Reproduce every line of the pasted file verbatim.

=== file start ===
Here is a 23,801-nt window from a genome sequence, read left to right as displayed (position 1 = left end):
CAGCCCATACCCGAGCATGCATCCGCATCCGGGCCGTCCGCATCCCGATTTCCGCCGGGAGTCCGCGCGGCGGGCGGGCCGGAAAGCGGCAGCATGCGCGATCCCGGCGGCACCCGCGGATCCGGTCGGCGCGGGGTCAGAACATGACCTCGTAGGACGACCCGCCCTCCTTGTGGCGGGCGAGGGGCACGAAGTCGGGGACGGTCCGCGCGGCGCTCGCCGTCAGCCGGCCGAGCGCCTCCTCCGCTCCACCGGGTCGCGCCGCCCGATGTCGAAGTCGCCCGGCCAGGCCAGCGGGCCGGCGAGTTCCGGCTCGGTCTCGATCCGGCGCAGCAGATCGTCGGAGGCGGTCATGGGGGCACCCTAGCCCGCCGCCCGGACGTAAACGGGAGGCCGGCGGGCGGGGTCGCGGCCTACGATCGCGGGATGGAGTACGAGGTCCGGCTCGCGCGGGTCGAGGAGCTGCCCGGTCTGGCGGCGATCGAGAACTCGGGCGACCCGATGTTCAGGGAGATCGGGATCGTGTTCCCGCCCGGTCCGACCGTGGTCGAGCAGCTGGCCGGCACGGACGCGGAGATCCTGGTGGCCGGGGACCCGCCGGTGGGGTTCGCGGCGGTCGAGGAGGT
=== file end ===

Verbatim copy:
Here is a 23,801-nt window from a genome sequence, read left to right as displayed (position 1 = left end):
CAGCCCATACCCGAGCATGCATCCGCATCCGGGCCGTCCGCATCCCGATTTCCGCCGGGAGTCCGCGCGGCGGGCGGGCCGGAAAGCGGCAGCATGCGCGATCCCGGCGGCACCCGCGGATCCGGTCGGCGCGGGGTCAGAACATGACCTCGTAGGACGACCCGCCCTCCTTGTGGCGGGCGAGGGGCACGAAGTCGGGGACGGTCCGCGCGGCGCTCGCCGTCAGCCGGCCGAGCGCCTCCTCCGCTCCACCGGGTCGCGCCGCCCGATGTCGAAGTCGCCCGGCCAGGCCAGCGGGCCGGCGAGTTCCGGCTCGGTCTCGATCCGGCGCAGCAGATCGTCGGAGGCGGTCATGGGGGCACCCTAGCCCGCCGCCCGGACGTAAACGGGAGGCCGGCGGGCGGGGTCGCGGCCTACGATCGCGGGATGGAGTACGAGGTCCGGCTCGCGCGGGTCGAGGAGCTGCCCGGTCTGGCGGCGATCGAGAACTCGGGCGACCCGATGTTCAGGGAGATCGGGATCGTGTTCCCGCCCGGTCCGACCGTGGTCGAGCAGCTGGCCGGCACGGACGCGGAGATCCTGGTGGCCGGGGACCCGCCGGTGGGGTTCGCGGCGGTCGAGGAGGT